How Are Pesticides Detected on Food?
Feb 23 2021 Read 642 Times
Pesticides are an integral component of modern agriculture. With a ballooning global population and a rising demand for food, farmers must battle against all kinds of challenges, including climate change, extreme weather events and the proliferation of pests and blights. With that in mind, the responsible use of pesticides is key to cultivating enough produce for all.
At the same time, certain pesticides are toxic to human health and must not be ingested. Farmers are limited in the concentrations of pesticides to which they are allowed to subject their crops, while all food must be thoroughly washed before being sold and consumed to ensure that no pesticides remain in or on the item in question. But how are they detected?
The governing body in a particular country is responsible for setting so-called “tolerances”, which are the maximum residue of pesticide that is deemed safe on a crop. This figured is arrived at by using the latest techniques in food analysis and applying safety margins for what studies have shown to be harmless for human health if ingested on a daily basis over a lifetime.
The relevant authority (such as the Food and Drug Administration – or FDA – in the USA, for example) is then responsible for testing produce on a regular basis and enforcing their own thresholds. If a supplier is found to have exceeded the limits, their produce must be recalled and the company could be at risk of financial penalisation.
Criticisms of the current system
However, some environmentalists have raised concerns over the existing system. For one thing, they do not believe that the tolerances defined by the regulatory bodies go far enough in their analysis of the effects of the human body and as such do not err on the side of caution. Moreover, they complain that testing regimes are set up to target those who have transgressed in the past rather than subject random samples to spot checks, thus creating the possibility that plenty of contaminated produce could sneak under the radar.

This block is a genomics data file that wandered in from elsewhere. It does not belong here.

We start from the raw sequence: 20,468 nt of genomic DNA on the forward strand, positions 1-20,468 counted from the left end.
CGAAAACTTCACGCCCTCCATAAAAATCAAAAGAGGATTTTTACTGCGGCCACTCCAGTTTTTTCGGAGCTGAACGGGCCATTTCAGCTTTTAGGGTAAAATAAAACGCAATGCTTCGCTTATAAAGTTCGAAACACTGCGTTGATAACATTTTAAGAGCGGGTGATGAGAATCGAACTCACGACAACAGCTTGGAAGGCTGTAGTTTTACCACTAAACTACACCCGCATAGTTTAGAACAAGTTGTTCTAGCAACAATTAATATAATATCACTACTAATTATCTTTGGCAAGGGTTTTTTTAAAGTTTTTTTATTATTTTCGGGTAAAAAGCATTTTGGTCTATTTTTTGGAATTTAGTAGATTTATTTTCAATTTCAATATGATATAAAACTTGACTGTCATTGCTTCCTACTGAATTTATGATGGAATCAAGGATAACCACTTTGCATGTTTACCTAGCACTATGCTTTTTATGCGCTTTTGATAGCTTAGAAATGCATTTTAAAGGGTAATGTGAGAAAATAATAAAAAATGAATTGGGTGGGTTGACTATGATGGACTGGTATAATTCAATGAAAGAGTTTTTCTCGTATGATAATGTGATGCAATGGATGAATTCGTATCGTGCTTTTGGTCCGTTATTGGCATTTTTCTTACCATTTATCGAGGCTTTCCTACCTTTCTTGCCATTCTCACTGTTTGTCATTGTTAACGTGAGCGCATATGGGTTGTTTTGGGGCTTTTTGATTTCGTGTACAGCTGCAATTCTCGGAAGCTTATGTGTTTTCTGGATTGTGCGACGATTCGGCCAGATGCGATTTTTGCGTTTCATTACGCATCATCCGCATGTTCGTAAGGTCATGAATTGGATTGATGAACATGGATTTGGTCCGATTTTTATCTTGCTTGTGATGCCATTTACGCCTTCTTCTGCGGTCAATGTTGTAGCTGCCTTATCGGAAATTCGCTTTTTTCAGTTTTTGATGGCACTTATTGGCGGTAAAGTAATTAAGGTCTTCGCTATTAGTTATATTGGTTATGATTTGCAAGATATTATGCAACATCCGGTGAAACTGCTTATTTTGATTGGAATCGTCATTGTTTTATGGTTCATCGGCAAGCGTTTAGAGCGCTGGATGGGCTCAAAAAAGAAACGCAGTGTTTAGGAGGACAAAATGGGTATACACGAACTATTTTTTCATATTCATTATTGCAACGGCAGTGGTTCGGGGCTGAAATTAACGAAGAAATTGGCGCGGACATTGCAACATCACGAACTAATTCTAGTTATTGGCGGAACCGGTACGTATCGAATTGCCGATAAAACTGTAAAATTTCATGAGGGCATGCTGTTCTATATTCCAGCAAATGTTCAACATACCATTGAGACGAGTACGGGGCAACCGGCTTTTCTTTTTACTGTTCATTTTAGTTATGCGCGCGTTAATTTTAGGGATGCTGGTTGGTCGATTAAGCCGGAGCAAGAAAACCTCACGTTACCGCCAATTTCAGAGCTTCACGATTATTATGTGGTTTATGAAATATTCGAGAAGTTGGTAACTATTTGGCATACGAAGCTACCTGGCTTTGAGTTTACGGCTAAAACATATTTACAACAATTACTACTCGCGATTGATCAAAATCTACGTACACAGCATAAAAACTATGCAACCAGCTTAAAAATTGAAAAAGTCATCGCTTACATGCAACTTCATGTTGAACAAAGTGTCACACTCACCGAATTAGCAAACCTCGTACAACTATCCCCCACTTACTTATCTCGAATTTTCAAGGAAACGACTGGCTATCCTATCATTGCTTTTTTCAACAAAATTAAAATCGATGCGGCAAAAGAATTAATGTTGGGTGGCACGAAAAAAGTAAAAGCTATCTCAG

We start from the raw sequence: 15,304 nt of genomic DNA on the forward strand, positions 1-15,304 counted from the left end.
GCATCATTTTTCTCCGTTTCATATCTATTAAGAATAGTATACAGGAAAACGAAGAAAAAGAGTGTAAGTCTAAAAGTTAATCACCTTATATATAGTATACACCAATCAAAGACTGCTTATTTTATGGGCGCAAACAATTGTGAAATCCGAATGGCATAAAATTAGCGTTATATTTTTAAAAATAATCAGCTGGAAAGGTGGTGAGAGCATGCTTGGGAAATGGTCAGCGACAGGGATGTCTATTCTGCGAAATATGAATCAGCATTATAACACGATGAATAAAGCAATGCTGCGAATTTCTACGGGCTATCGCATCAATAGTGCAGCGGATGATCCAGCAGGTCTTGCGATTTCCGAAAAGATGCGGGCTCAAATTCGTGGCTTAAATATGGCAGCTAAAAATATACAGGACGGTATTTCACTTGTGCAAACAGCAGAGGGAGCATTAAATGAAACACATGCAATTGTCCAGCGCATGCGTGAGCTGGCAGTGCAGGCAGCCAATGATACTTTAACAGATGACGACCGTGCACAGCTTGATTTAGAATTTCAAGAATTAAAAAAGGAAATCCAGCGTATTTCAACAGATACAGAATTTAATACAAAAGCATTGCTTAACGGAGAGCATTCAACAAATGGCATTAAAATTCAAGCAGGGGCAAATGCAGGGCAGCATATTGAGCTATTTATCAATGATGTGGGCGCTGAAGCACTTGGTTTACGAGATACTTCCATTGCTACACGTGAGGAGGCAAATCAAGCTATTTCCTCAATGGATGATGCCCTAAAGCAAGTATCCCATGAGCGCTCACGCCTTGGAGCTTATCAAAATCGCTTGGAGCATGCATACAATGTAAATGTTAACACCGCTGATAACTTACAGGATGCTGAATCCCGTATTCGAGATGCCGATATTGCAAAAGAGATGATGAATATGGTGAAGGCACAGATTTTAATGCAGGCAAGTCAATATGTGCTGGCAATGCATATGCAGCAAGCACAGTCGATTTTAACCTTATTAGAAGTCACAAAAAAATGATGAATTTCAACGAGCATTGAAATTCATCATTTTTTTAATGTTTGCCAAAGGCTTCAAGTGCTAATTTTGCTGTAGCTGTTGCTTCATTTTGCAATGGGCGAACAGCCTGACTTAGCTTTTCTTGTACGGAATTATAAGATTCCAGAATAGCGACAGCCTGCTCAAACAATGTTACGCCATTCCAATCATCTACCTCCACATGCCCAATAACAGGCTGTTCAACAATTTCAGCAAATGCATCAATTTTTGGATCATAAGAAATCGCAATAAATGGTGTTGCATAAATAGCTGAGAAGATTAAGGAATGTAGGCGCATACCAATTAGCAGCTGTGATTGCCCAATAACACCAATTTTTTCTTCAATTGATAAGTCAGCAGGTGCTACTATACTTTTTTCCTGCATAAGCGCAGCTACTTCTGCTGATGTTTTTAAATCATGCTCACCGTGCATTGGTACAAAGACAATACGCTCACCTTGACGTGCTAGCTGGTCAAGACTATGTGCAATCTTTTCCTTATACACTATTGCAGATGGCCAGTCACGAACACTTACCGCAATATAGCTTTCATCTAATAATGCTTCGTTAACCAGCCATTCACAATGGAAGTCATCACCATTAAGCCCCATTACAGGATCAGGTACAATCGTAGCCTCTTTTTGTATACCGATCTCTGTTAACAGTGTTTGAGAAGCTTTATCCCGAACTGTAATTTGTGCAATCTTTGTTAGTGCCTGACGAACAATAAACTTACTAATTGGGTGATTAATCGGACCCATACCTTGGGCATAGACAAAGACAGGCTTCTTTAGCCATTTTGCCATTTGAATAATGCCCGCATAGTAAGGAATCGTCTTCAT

Finally, there are also concerns that some pesticides are not even being detected at all. Glyphosate is a notable case in point. While current techniques of quantification of glyphosate, glufosinate and AMPA in foodstuffs have advanced in recent years, glyphosate was not even included in the list of tested substances until 2017. Given that it’s the most widely used pesticide in the world, that’s quite an oversight.
Empowering the people
A novel invention that could potentially solve such problems has been developed by a University of Texas professor named Shalini Prasad. Consisting of a handheld device and small swabs, the detector works by swabbing a piece of produce and then inserting the swab into the device. Within 30 seconds, the device is capable of detecting the levels of up to 24 chemicals and will indicate whether they are safe or not via a green or red light.
The device is aimed at growers, organic certification providers and consumers themselves. Although the detector only verifies residue levels on the surfaces being swabbed, it is far more sensitive than the technology used in laboratories and can deliver quick, efficient and cost-effective results. Moreover, the fact that it can be used by everyday consumers with no specialist knowledge could be a vital step in empowering people to detect pesticide levels in their food and look after their own health.
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